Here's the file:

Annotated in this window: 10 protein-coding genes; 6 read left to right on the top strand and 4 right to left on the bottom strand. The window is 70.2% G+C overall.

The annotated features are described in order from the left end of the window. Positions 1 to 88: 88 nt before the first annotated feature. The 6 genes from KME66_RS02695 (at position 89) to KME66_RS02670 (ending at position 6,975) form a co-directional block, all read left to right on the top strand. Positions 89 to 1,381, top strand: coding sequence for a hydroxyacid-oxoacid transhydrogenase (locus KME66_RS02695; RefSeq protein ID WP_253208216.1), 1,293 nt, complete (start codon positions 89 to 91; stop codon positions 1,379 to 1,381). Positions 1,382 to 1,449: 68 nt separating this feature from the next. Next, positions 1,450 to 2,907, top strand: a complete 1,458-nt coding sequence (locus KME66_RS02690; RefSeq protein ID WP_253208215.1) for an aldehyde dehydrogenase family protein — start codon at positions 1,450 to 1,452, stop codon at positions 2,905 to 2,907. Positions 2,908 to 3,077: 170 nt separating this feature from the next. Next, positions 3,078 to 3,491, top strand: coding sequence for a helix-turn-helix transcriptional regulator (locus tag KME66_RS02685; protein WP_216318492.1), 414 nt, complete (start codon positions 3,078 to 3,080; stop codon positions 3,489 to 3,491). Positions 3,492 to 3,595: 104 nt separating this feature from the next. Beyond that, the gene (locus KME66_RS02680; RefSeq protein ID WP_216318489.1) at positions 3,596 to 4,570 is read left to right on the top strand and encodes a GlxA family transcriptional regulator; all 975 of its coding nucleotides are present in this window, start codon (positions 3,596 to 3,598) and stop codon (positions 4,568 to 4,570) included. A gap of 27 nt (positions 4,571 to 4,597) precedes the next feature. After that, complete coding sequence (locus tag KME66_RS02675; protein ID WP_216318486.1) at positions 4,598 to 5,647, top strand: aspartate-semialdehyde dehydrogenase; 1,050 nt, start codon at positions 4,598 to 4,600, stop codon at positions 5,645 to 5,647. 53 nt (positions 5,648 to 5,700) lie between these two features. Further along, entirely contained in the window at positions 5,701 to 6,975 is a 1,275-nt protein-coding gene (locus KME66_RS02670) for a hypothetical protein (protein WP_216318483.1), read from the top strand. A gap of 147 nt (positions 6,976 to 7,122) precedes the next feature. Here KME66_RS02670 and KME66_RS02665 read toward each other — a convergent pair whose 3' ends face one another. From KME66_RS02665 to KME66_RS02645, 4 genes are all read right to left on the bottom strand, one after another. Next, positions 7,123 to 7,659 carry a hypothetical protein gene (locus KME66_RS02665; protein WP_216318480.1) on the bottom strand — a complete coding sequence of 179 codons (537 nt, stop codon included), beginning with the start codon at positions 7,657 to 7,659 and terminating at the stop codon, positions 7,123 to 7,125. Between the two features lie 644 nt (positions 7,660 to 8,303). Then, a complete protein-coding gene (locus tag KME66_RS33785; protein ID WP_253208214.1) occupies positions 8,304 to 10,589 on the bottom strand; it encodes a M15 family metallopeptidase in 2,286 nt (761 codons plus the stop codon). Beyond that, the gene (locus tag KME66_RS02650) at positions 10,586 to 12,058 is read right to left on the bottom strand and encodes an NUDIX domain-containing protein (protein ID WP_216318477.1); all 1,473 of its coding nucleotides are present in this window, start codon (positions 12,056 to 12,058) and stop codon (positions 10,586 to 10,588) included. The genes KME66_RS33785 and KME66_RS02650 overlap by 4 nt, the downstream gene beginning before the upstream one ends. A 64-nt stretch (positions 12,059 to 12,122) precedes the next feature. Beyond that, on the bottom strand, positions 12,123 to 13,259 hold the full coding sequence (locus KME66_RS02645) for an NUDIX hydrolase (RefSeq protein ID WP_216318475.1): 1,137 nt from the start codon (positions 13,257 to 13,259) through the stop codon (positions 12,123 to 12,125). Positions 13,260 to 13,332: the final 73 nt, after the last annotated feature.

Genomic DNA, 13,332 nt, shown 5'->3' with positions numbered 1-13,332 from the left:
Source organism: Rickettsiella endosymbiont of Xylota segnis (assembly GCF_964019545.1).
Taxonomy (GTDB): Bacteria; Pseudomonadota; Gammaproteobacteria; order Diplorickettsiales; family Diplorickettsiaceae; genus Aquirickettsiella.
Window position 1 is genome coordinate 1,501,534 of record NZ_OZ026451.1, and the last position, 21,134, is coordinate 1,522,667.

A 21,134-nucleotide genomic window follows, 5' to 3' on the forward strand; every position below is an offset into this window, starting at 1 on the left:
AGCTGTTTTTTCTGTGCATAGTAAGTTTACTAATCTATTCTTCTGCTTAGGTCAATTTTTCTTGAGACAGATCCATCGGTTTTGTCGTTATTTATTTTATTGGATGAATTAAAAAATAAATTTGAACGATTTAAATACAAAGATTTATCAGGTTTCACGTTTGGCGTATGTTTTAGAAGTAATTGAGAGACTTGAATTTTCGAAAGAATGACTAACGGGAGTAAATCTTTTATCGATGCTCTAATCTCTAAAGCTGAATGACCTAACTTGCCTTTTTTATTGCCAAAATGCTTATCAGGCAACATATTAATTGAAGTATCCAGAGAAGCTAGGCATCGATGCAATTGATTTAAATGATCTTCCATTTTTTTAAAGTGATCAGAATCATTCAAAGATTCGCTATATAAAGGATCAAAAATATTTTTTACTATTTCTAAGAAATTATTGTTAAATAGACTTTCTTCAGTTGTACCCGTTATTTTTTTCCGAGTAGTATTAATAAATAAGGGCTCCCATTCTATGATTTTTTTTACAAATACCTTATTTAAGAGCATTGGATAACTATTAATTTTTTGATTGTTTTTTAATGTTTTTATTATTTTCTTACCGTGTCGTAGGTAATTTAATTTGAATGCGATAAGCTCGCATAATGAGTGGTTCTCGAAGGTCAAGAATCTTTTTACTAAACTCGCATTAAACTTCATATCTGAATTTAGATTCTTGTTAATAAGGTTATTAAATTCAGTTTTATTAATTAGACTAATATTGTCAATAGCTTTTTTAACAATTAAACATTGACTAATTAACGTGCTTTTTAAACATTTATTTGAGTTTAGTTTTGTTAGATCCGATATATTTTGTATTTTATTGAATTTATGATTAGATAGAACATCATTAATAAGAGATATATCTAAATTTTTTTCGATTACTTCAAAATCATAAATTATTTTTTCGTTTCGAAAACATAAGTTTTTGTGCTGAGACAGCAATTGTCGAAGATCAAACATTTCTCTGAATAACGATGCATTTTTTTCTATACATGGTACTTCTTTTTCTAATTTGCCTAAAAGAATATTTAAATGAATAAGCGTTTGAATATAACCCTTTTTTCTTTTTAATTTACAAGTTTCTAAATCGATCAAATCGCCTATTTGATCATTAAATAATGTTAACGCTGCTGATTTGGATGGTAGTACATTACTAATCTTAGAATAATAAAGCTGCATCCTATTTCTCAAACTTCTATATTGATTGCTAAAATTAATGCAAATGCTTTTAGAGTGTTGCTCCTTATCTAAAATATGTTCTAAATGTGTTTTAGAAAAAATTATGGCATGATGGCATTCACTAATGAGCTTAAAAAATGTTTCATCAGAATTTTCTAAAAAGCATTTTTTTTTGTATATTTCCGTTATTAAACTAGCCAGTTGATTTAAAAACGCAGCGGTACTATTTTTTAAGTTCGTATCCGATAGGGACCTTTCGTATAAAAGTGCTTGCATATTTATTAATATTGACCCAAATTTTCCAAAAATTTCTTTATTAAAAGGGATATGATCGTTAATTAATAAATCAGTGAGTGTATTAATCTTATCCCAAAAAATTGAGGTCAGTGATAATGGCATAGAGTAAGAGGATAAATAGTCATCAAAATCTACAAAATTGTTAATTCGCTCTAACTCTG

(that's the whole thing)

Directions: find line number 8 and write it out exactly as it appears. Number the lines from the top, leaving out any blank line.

AGCTGTTTTTTCTGTGCATAGTAAGTTTACTAATCTATTCTTCTGCTTAGGTCAATTTTTCTTGAGACAGATCCATCGGTTTTGTCGTTATTTATTTTATTGGATGAATTAAAAAATAAATTTGAACGATTTAAATACAAAGATTTATCAGGTTTCACGTTTGGCGTATGTTTTAGAAGTAATTGAGAGACTTGAATTTTCGAAAGAATGACTAACGGGAGTAAATCTTTTATCGATGCTCTAATCTCTAAAGCTGAATGACCTAACTTGCCTTTTTTATTGCCAAAATGCTTATCAGGCAACATATTAATTGAAGTATCCAGAGAAGCTAGGCATCGATGCAATTGATTTAAATGATCTTCCATTTTTTTAAAGTGATCAGAATCATTCAAAGATTCGCTATATAAAGGATCAAAAATATTTTTTACTATTTCTAAGAAATTATTGTTAAATAGACTTTCTTCAGTTGTACCCGTTATTTTTTTCCGAGTAGTATTAATAAATAAGGGCTCCCATTCTATGATTTTTTTTACAAATACCTTATTTAAGAGCATTGGATAACTATTAATTTTTTGATTGTTTTTTAATGTTTTTATTATTTTCTTACCGTGTCGTAGGTAATTTAATTTGAATGCGATAAGCTCGCATAATGAGTGGTTCTCGAAGGTCAAGAATCTTTTTACTAAACTCGCATTAAACTTCATATCTGAATTTAGATTCTTGTTAATAAGGTTATTAAATTCAGTTTTATTAATTAGACTAATATTGTCAATAGCTTTTTTAACAATTAAACATTGACTAATTAACGTGCTTTTTAAACATTTATTTGAGTTTAGTTTTGTTAGATCCGATATATTTTGTATTTTATTGAATTTATGATTAGATAGAACATCATTAATAAGAGATATATCTAAATTTTTTTCGATTACTTCAAAATCATAAATTATTTTTTCGTTTCGAAAACATAAGTTTTTGTGCTGAGACAGCAATTGTCGAAGATCAAACATTTCTCTGAATAACGATGCATTTTTTTCTATACATGGTACTTCTTTTTCTAATTTGCCTAAAAGAATATTTAAATGAATAAGCGTTTGAATATAACCCTTTTTTCTTTTTAATTTACAAGTTTCTAAATCGATCAAATCGCCTATTTGATCATTAAATAATGTTAACGCTGCTGATTTGGATGGTAGTACATTACTAATCTTAGAATAATAAAGCTGCATCCTATTTCTCAAACTTCTATATTGATTGCTAAAATTAATGCAAATGCTTTTAGAGTGTTGCTCCTTATCTAAAATATGTTCTAAATGTGTTTTAGAAAAAATTATGGCATGATGGCATTCACTAATGAGCTTAAAAAATGTTTCATCAGAATTTTCTAAAAAGCATTTTTTTTTGTATATTTCCGTTATTAAACTAGCCAGTTGATTTAAAAACGCAGCGGTACTATTTTTTAAGTTCGTATCCGATAGGGACCTTTCGTATAAAAGTGCTTGCATATTTATTAATATTGACCCAAATTTTCCAAAAATTTCTTTATTAAAAGGGATATGATCGTTAATTAATAAATCAGTGAGTGTATTAATCTTATCCCAAAAAATTGAGGTCAGTGATAATGGCATAGAGTAAGAGGATAAATAGTCATCAAAATCTACAAAATTGTTAATTCGCTCTAACTCTG